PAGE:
Business Context Impacts on Social Networking

Mary Ellen Zurko, IBM
Werner Geyer, IBM


IBM, particularly the Lotus division of IBM, is specifically interested in the use of social networks in the context of business; how they provide both value and return on investment in existing and new business relationships, both within the organization and externally. We expect our experience in this area can usefully inform the W3C Workshop on the Future of Social Networking, as well as any follow on activities.


IBM Lotus has two products that embed social networking in related collaboration suites. Lotus Connections ( can be deployed behind the firewall to serve the enterprise itself, or hosted by the enterprise to serve external parties such as customers. Organizational structure forms the basis of the directory of profiles. This is augmented with interests and expertise, as well as geographical information, to enable ad hoc collaboration in the context of specific business needs and goals. Tagging allows others to build up information on the expertise of others and share it. Communities group people with a common interest, with community wide discussion forums and chats.


IBM “Bluehouse” ( is a Software as a Service (SaaS) collaboration platform currently in open beta. The social networking features are similar to those in Connections, since they are similarly motivated by the requirement to provide value in the context of business collaboration with external parties (e.g. partners, customers). “Bluehouse” provides a directory for each member organization, with profile information that may be shared within or outside of the organization. Integrated file sharing, activities, meetings and chat provide context for business social networking, which can be structured through the members of your organization, your contacts, or group definitions.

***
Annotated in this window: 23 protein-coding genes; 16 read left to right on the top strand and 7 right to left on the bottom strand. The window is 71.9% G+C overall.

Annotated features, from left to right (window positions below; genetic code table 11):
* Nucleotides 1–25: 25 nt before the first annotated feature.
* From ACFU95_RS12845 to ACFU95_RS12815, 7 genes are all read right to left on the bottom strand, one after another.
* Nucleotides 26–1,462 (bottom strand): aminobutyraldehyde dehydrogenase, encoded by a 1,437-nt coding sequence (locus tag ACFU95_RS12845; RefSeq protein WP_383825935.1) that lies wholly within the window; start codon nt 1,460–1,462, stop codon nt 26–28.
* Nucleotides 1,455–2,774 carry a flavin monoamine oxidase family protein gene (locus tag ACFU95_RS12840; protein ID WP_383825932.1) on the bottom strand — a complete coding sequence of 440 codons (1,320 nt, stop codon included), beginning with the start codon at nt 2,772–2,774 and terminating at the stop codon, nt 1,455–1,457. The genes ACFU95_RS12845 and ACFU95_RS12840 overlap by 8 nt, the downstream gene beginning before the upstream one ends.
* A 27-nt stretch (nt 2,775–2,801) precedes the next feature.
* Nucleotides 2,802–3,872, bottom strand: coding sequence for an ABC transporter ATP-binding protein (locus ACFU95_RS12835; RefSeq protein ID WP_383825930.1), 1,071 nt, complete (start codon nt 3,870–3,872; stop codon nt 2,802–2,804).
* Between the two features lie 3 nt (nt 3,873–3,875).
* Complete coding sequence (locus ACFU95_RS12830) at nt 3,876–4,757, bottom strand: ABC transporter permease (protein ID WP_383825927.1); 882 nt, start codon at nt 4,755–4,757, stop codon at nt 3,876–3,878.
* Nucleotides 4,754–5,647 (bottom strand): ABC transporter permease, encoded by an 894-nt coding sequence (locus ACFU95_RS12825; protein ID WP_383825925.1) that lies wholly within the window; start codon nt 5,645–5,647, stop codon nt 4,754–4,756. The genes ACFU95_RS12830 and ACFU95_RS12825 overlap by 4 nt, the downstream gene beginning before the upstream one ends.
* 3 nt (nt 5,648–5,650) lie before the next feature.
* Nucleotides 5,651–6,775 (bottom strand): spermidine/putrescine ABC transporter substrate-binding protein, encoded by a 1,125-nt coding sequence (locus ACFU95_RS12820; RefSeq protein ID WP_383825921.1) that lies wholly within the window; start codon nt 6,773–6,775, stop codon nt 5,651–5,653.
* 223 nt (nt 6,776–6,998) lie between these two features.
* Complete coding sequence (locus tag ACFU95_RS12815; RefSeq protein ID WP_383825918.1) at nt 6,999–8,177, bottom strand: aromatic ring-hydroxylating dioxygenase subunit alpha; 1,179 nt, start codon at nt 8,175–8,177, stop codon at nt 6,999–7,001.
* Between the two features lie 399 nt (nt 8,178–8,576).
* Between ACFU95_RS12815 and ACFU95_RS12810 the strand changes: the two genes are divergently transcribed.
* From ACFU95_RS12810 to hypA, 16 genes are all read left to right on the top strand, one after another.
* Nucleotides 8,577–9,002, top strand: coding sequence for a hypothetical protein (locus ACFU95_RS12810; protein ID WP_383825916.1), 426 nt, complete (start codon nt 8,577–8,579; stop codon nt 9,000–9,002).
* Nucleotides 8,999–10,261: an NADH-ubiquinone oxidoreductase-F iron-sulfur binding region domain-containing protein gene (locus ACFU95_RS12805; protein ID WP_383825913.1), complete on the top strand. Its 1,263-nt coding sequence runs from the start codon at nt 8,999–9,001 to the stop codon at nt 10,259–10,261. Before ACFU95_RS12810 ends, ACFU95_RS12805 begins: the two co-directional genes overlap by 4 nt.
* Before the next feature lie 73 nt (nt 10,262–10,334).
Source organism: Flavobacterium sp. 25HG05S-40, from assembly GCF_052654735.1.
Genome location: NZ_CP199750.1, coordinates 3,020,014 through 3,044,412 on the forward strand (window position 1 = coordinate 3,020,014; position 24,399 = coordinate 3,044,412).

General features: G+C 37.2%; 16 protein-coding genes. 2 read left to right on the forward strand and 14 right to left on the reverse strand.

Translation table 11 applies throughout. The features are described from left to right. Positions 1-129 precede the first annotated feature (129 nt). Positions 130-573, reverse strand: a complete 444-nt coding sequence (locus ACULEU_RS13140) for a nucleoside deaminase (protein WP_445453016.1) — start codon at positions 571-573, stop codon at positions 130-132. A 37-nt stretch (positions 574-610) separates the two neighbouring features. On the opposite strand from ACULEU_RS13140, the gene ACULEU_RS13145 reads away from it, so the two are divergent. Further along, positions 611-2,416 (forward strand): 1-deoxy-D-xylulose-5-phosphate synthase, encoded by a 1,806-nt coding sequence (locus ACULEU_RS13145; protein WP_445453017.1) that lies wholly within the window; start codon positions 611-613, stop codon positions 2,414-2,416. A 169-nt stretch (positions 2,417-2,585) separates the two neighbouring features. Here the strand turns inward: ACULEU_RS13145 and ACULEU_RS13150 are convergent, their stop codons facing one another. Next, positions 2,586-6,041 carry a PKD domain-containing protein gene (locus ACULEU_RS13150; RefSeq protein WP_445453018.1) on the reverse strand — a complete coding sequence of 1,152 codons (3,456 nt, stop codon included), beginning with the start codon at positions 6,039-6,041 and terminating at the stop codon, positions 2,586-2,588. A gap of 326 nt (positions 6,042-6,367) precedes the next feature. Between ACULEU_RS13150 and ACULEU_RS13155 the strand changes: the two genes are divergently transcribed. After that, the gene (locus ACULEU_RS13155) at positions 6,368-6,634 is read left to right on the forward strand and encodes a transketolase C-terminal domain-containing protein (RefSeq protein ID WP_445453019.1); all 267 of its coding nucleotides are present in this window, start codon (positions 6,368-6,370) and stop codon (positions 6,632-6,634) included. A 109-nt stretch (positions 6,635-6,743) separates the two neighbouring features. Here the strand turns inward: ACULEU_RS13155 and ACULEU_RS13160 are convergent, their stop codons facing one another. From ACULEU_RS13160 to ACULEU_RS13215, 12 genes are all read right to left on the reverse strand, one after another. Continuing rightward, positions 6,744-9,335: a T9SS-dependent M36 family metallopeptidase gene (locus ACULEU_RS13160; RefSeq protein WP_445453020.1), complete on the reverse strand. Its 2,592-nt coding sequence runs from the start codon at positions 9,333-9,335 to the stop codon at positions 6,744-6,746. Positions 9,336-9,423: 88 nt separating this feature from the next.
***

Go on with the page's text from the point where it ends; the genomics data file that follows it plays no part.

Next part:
The most obvious principle of our experience with social networking for businesses is that membership in an organization or business provides a primary natural structure for protection, scoping, and sharing. Corporate culture and rules help govern what users share within the organization. We have found that both the professional information and (most of) the personal information shared is “work appropriate”, much like pictures of the family on a work desk. Our internal studies of social networking have found that only about 10% of the content users shared is protected so that it is only seen by “friends”. The rest is shared with all users in the organization (public behind the firewall). Authentication and identification of users is the norm, with that information managed and regulated by the business or other shared centralized authority. The names used for identification are the same ones encountered in other work contexts, with the same level of security and assurance. This creates a level of trust, even in a large and diverse organization such as IBM, as well as the ability to not worry about filtering out company confidential information from discussions.


Given the proliferation of both old style social networks (contacts, buddy lists) and new style social software, any standards (or de facto standards) that solve real and pressing interoperability problems are of great interest to us. “Bluehouse” is looking at OpenID as a protocol for relaying authenticated identity from “Bluehouse” to integrated partners (since it would have to traverse DNS domains, which cookies do not). We are also interested in the aspects of OpenSocial that standardize relationships. Naming all such relationships as “friends” is not always an accurate data model. Business relationships come in several types, including colleagues, partners, customers, and competitors.